In the post that immediately precedes this one, I found fault with Nagarjuna's four-valued logic, saying that the statement "X does not not exist" is identical to the statement "X does exist," and therefore one of the four poles or axes (technically "lemmas") of his system is duplicative.
I was wrong.
I realized this just a short time ago when I was walking by the beach. I asked myself if it is true that two negatives always make a positive. In math this is true, but in life?
Consider this dialogue:
- Question: Are you happy?
- Answer: I'm not unhappy.
Now, "I'm not unhappy" is a double negative, equivalent to "I'm not not happy." So can we conclude that the person has just said, "I am happy"?
Clearly not. Most of us would assume that the person is saying his mood is somewhere between happiness and unhappiness. He is not happy, he is not unhappy.
This is more than just a semantic quirk. Imagine that you are looking at the ocean on a partly cloudy day (as I was). Is the ocean blue? Answer: It's not blue ... and it's not not blue.
It's not blue because there are strong overtones of gray, courtesy of the overcast sky. But it's not not blue because there are still hints and highlights of blue.
What do emotional states and colors have in common? Both exist on continuums. There is a spectrum of moods from happiness at one extreme to unhappiness at the other. There is a spectrum of colors from slate gray to blue to green, etc.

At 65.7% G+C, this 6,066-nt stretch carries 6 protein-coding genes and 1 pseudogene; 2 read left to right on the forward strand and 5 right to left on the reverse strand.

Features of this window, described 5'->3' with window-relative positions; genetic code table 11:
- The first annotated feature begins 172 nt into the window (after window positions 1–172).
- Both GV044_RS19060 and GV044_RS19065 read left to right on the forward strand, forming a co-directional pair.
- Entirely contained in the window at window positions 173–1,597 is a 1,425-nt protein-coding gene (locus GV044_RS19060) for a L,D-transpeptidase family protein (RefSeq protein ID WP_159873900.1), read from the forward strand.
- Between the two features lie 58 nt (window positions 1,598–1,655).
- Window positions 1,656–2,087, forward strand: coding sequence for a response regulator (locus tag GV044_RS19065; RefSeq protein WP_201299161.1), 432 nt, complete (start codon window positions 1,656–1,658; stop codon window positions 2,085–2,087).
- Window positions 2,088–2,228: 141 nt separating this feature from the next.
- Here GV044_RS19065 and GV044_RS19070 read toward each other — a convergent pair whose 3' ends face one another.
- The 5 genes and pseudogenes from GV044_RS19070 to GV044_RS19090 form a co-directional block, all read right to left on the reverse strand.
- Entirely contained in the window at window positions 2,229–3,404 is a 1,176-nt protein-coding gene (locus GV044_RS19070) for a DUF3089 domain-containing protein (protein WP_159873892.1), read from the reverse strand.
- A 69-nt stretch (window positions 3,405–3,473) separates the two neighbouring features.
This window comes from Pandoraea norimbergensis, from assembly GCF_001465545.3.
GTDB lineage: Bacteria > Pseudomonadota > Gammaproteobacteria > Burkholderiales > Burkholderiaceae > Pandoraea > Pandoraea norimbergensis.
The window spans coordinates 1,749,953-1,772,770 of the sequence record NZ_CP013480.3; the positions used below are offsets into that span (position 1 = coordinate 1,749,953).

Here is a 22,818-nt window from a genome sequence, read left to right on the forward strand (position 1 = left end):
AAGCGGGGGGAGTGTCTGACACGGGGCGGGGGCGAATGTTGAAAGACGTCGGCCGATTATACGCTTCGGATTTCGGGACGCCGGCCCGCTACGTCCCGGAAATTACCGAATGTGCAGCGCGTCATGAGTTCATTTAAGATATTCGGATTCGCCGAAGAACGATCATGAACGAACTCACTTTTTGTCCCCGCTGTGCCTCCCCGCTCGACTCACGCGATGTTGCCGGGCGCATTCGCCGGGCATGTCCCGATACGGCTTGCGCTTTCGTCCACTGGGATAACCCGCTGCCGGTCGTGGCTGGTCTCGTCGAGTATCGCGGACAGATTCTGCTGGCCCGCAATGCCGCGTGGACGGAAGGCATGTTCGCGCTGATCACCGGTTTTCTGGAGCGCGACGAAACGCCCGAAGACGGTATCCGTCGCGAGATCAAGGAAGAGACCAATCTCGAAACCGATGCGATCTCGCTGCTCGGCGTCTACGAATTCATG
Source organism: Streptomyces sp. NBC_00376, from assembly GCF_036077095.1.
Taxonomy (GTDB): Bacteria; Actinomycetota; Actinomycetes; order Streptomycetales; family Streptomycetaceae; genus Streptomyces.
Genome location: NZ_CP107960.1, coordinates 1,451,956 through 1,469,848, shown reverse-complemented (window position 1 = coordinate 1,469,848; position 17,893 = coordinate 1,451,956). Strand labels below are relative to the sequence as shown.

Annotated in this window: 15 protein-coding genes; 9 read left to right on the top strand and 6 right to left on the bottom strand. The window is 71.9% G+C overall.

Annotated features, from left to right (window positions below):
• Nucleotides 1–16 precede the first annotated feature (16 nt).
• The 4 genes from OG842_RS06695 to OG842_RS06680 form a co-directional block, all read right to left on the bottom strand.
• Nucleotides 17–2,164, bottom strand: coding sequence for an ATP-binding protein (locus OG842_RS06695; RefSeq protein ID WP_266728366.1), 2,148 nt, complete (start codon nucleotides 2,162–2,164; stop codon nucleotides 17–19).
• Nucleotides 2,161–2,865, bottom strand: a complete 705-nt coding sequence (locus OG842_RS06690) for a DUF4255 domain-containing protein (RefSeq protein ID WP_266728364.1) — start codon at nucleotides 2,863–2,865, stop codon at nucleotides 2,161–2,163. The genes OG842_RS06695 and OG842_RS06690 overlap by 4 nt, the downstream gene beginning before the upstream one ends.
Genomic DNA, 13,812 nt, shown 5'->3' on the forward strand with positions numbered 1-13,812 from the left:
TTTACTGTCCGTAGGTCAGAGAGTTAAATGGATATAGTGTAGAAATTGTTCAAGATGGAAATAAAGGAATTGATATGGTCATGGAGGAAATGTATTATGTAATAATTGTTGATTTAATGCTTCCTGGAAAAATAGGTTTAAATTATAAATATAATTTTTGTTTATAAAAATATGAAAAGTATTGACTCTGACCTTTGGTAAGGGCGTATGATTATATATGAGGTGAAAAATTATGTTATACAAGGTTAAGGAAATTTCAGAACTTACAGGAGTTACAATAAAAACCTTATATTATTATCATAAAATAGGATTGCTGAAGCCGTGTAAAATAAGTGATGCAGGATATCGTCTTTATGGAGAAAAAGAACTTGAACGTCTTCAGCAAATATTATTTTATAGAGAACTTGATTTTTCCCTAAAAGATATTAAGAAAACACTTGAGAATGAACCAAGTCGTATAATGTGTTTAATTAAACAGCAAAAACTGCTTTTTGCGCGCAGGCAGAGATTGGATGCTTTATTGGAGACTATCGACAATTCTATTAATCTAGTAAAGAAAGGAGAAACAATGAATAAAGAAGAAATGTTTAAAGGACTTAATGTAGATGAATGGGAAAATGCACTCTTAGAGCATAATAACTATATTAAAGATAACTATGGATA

Now imagine yourself looking at the shoreline. If you point to a certain spot and ask, "Is that the shoreline?", a companion might say, "It's not the shoreline, and it's not not the shoreline."
This is possible because the shoreline, too, exists on a continuum. I don't just mean that the shoreline is constantly changing with each new incoming wave. Even if you could stop time and freeze the waves, you would still be hard pressed to define the exact location of the shoreline. Is it where the edge of the wave is visible? Or it the puddled water left over from the last receding wave? Or is it water-saturated sand just beyond those puddles? Or is it the damp sand a little farther inland? Or the less damp sand beyond that?
Now you look out to sea and notice the horizon. At last, a clear line of demarkation! There is an unmistakable and obvious dividing line between ocean and sky. Or so it seems.
But it seems this way only because you are looking from a distance. Up close the dividing line is not so clear. Is it the upper surface of the ocean waters, or is it the spray and bubbles rising from the water, or is it the hazy, saturated air above the water?
The water and the air are actually interacting as a complex system. If you could view the ocean and atmosphere from outer space, you would see it as a single interactive network, in which the water is constantly escaping into the air through evaporation, and the air is constantly replenishing the water through condensation. And the air, in the form of wind, is moving the water, sometimes in dramatic ways. The whole system extends for hundreds of miles, and is tied in with other oceans and with land masses and with the movement of tectonic plates and with the outgassing of undersea vents and with all sorts of other things.
The point is that a great many things can be seen as existing on a continuum. Perhaps everything can be seen that way. And so it does make sense to say, "X does not exist and X does not not exist." In fact, this may be the most accurate way of describing most of the phenomena we observe.
I still think the authors of The End of Suffering could have done a better job of explaining this. But the idea is sound. I stand corrected.